Founding Feminists is FMF’s daily herstory column.
The suffrage hikers pushed on toward Washington, D.C., this morning despite rain, mud, hecklers and a growing conflict with the officers of the National American Woman Suffrage Association.
“General” Jones and her “Army of the Hudson” left Laurel about 9:00 this morning for another day of wading through Maryland’s notoriously muddy roads. They were soon joined by 25 schoolchildren who happily hiked along until someone noted the approach of a Truant Officer, at which point the students scattered and headed for their classroom.
The students of the Maryland Agricultural College at College Park were not nearly so well-behaved, and in addition to jeering the hikers, got into a fist fight with some of the “war correspondents” (reporters) accompanying the marchers. After getting the worst of it, the students retreated back to their campus.
At Beltsville, the hikers enjoyed a luncheon of crackers, fruit and apple cider, as well as the chance to briefly shed the oilskin tablecloths that were made into ponchos and added to their regular raingear this morning. Back on the road again, some of the marchers, Phoebe Hawn and Mary Baird in particular, were clearly suffering from major foot problems, but are still determined to make it all the way.
The next stop for the troops was Hyattsville, where they were met by former mayor Magruder, who escorted the hikers to the Armory. There they were given another luncheon, this courtesy of the Prince George’s County Business Men’s Association. After reaching the day’s goal of Bladensburg, some retired to the George Washington House, which, as its name implies, was once the headquarters of another general on the march for a cause. Others went to the Palo Alto Hotel, where the Manhattan cocktail was invented in 1846.
Genevieve Champ Clark, daughter of the Speaker of the House, journeyed out from Washington to greet the marchers and was given an ovation by those not already in bed tending to their weary feet.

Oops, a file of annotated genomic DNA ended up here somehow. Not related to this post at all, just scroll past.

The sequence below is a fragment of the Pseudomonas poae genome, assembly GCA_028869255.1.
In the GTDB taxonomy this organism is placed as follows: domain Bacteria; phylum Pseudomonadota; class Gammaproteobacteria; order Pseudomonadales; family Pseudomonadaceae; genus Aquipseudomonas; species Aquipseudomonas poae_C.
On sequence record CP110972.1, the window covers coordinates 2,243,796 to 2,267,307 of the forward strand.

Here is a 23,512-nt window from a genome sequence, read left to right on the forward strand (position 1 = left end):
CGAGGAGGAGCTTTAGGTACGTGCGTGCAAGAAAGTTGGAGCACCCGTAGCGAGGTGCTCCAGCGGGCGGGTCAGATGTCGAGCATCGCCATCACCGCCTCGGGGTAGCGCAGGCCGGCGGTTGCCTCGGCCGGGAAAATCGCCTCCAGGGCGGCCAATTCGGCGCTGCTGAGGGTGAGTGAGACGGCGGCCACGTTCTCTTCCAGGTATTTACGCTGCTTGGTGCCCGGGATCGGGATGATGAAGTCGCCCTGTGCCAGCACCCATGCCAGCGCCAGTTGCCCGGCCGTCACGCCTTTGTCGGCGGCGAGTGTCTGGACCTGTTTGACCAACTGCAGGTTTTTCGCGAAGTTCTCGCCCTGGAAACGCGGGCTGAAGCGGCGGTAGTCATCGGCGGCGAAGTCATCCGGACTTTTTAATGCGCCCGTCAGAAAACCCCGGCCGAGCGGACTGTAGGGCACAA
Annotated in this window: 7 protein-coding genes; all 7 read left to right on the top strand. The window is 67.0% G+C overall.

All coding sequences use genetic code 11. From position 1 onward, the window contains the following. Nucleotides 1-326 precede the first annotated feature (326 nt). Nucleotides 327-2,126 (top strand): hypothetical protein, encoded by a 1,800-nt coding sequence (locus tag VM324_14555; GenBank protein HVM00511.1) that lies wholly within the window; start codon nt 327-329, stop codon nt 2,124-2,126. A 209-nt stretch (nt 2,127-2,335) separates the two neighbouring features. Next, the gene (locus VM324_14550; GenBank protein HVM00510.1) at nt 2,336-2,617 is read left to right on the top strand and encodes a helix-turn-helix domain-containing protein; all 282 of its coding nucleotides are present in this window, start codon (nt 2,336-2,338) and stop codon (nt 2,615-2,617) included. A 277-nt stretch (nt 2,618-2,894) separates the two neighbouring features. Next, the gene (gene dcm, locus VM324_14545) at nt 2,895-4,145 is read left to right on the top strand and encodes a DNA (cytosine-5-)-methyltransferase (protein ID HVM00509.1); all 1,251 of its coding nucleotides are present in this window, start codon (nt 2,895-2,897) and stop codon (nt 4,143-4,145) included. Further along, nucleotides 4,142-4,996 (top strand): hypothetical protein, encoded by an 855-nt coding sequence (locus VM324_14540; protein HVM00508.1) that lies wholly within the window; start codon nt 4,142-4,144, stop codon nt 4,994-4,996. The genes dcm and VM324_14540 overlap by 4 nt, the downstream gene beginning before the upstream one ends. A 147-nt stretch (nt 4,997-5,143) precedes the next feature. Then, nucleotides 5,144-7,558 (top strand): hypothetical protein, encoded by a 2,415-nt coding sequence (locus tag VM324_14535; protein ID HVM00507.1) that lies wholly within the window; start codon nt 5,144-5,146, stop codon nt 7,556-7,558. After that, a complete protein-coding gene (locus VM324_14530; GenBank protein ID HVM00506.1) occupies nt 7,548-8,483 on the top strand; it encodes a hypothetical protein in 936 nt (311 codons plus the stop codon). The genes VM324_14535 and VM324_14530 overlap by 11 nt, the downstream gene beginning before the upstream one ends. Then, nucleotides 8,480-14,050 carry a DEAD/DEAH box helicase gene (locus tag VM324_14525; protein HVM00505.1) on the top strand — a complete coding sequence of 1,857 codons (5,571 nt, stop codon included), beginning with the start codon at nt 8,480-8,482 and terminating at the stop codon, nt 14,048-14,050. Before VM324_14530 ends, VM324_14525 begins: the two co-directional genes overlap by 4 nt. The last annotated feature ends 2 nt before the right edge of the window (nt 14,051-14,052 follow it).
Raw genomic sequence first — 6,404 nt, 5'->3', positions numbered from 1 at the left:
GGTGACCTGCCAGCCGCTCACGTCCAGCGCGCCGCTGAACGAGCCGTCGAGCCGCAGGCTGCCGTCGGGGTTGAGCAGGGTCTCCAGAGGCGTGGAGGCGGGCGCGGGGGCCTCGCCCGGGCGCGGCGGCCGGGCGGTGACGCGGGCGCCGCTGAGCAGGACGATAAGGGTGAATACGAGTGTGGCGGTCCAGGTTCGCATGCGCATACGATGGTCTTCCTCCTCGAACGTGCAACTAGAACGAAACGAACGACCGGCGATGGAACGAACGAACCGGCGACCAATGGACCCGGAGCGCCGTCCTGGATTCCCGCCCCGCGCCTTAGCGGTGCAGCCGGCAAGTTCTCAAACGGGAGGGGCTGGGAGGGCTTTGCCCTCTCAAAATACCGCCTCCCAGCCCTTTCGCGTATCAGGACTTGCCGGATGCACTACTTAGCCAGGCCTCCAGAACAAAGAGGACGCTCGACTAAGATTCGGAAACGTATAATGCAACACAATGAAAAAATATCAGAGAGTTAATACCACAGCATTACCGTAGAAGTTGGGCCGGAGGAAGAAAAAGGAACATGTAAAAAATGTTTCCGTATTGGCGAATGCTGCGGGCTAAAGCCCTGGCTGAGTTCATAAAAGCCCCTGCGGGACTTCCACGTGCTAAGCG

Today’s stormy weather matched the relations between the hikers and officers of the New York based National American Woman Suffrage Association. At the beginning of the hike it was made clear that should she make it all the way from Newark, New Jersey, to Washington, D.C., General Jones was to deliver a letter from prominent suffragists to President-elect Wilson. But N.A.W.S.A. decreed today that the letter, which Jones has carried and carefully kept dry for 16 days over 240 miles, is to be formally presented to Wilson by a delegation of N.A.W.S.A. officers and their D.C. based Congressional Committee, though members of the pilgrim army may be “present” as well.
The letter was dutifully turned over tonight to Alice Paul, head of N.A.W.S.A.’s Congressional Committee, with General Jones saying: “If the New York suffragists feel it is better for the Congressional Committee to deliver the letter there seems little else for me to do than to bow to its wishes. As for my feelings on this matter I have little to say, other than that I am willing to make any sacrifice for the cause.”
The issue of which hikers are officially recognized by N.A.W.S.A. remains yet another source of friction. There will be a luncheon tomorrow given by N.A.W.S.A., but only women hikers who have walked the entire distance are invited. Since the men and women who walked part way, those in charge of the literature wagon, baggage car, and scout vehicle, plus the members of the press contingent are excluded, all the “eligible” marchers have decided to show solidarity with their comrades by declining the invitation.
Still, even with the bad roads, foul weather, and organizational politics, General Jones remains optimistic tonight, just one day’s march from D.C. and the end of the long trail. She summed up her feelings in verse:
Oh sisters, my sisters!
The trip is nearly done;
The hikers slowly plod along,
The towns pass one by one.
The weary miles are left behind,
The Capitol draws near;
And soon our lengthy march will end,
Amid a deafening cheer.
Oh, sisters, my sisters!
The walk was long and hard;
‘Twas up a hill and down a dale,
Across God’s dewy sward.
While women laughed and men have jeered,
At us and at our cause;
Yet every step brought near that time,
When we shall make the laws.